1. Contagion a Threat but Unlikely to Challenge Broad Global Growth
The risk of financial contagion travels through several vectors including trade, financial connections, investor confidence and capital flows. Since the 2008-09 financial crisis, many of the largest problem situations occurred in the developed markets, e.g., Portugal, Ireland, Greece and Spain. Those challenges were successfully navigated and throughout this time many countries have taken steps to reduce systemic risk. Certainly, greater acceptance of improved capital requirements for banks (the “Basel” agreements) have helped countries to solidify the foundations underlying their economies. Fewer countries now peg their currencies to the US dollar and the multilateral institutions have enjoyed greater success in helping to guide, via both advice and emergency financing, governments that find themselves under extreme financial pressure.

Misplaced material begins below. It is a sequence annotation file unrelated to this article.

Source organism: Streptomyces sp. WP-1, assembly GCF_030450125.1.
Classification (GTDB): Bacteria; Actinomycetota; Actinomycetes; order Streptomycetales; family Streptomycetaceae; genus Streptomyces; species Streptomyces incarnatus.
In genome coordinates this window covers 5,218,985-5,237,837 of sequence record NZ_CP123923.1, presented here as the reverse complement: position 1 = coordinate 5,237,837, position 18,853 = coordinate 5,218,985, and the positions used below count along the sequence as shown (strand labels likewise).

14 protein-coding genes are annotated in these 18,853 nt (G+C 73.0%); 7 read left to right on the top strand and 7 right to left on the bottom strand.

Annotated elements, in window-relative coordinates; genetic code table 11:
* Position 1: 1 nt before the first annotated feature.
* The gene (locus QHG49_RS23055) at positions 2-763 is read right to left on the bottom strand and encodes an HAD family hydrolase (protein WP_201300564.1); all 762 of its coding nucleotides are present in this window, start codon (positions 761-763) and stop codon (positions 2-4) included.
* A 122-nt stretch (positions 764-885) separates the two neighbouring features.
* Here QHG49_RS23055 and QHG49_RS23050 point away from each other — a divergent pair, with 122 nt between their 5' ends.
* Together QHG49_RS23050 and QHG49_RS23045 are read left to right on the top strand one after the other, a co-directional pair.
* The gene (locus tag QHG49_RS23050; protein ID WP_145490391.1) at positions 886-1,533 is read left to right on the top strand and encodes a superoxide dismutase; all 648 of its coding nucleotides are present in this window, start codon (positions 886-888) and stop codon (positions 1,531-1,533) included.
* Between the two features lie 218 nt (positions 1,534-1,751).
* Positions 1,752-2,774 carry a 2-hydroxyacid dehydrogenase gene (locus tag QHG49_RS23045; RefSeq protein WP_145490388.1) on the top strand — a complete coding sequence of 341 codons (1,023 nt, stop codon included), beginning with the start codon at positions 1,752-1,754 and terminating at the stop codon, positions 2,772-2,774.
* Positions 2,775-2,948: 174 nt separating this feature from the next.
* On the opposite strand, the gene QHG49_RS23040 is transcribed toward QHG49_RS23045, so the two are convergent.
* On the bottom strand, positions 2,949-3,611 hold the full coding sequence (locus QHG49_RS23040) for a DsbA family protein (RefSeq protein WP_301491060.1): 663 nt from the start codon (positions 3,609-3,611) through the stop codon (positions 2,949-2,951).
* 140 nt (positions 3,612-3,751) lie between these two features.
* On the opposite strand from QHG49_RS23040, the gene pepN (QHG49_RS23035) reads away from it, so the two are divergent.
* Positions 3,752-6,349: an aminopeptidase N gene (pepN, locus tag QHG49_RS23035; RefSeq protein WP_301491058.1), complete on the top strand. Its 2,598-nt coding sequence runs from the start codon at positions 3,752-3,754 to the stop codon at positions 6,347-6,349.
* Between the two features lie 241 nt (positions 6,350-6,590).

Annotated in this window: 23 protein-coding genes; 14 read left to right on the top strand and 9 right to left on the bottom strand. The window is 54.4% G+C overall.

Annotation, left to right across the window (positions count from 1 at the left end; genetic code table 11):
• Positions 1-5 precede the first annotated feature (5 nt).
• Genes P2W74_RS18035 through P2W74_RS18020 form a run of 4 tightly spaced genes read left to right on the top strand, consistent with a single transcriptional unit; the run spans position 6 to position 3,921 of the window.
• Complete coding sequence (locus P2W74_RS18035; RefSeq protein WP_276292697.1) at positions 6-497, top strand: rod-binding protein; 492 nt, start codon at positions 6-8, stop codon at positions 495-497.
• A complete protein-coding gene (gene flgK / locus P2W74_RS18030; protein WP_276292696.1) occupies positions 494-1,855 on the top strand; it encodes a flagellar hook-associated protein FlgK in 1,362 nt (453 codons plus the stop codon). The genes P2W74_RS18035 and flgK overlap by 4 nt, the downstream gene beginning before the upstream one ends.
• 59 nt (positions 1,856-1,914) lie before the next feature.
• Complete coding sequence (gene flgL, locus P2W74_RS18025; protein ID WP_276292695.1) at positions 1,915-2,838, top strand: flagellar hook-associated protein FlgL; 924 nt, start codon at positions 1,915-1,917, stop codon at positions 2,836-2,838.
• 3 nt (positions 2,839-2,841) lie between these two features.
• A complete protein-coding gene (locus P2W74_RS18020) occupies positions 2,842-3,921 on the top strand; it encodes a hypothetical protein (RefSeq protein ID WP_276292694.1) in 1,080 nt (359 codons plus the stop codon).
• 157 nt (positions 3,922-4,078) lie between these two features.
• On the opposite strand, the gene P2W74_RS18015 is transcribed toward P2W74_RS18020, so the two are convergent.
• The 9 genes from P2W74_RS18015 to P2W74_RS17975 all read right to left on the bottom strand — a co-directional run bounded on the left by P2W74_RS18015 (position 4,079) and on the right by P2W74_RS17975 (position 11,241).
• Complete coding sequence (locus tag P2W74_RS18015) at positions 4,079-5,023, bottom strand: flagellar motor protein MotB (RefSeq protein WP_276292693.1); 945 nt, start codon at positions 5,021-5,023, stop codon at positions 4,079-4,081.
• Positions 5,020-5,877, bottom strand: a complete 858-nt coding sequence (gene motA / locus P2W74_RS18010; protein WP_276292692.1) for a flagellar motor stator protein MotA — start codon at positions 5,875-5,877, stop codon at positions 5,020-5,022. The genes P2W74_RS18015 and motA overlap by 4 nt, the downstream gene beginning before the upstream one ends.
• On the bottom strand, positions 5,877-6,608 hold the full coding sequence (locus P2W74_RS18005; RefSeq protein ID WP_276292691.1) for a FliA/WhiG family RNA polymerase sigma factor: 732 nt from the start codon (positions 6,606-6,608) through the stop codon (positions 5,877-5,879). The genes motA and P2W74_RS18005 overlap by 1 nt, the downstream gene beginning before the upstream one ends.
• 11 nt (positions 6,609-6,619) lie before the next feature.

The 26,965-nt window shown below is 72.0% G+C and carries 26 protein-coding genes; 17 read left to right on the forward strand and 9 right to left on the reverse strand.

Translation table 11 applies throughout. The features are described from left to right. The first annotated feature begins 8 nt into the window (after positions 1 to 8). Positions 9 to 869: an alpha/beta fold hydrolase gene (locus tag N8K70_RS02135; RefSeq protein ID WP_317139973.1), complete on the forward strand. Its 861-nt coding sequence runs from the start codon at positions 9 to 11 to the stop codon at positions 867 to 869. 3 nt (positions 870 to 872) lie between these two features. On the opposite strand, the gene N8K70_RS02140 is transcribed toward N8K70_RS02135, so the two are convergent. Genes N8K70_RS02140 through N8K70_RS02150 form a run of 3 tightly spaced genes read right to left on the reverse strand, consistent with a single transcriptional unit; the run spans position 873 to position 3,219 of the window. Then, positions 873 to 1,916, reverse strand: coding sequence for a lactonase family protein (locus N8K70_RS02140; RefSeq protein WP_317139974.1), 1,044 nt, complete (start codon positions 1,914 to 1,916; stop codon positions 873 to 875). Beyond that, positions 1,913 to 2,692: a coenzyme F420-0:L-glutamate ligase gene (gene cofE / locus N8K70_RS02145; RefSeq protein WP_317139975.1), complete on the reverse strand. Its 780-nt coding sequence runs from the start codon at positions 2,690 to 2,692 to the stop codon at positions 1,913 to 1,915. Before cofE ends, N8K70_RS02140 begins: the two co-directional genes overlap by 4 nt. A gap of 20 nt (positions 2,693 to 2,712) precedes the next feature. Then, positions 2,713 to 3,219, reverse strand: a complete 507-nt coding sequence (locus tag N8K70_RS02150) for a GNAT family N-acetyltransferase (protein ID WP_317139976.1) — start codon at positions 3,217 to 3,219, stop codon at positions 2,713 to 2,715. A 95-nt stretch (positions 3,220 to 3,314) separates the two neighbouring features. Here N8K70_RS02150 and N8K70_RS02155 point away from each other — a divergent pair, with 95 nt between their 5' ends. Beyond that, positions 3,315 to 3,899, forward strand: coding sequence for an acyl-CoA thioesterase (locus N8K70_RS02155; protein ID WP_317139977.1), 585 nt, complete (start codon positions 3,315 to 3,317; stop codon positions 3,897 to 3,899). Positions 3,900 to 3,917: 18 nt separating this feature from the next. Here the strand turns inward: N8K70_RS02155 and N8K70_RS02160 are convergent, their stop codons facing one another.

We are back to the Emerging Markets as a source of volatility. Investors are left wondering whether contagion may again result in widespread market pain and a threat to the economic stability that has characterized the last few years in most major markets. Venezuela, Turkey and Argentina have headlined the recent tumult, yet investors have not hesitated to apply a wide brush to paint the tape red at signs of possible contagion, caused this time by a number of fundamental factors and the threat of trade wars.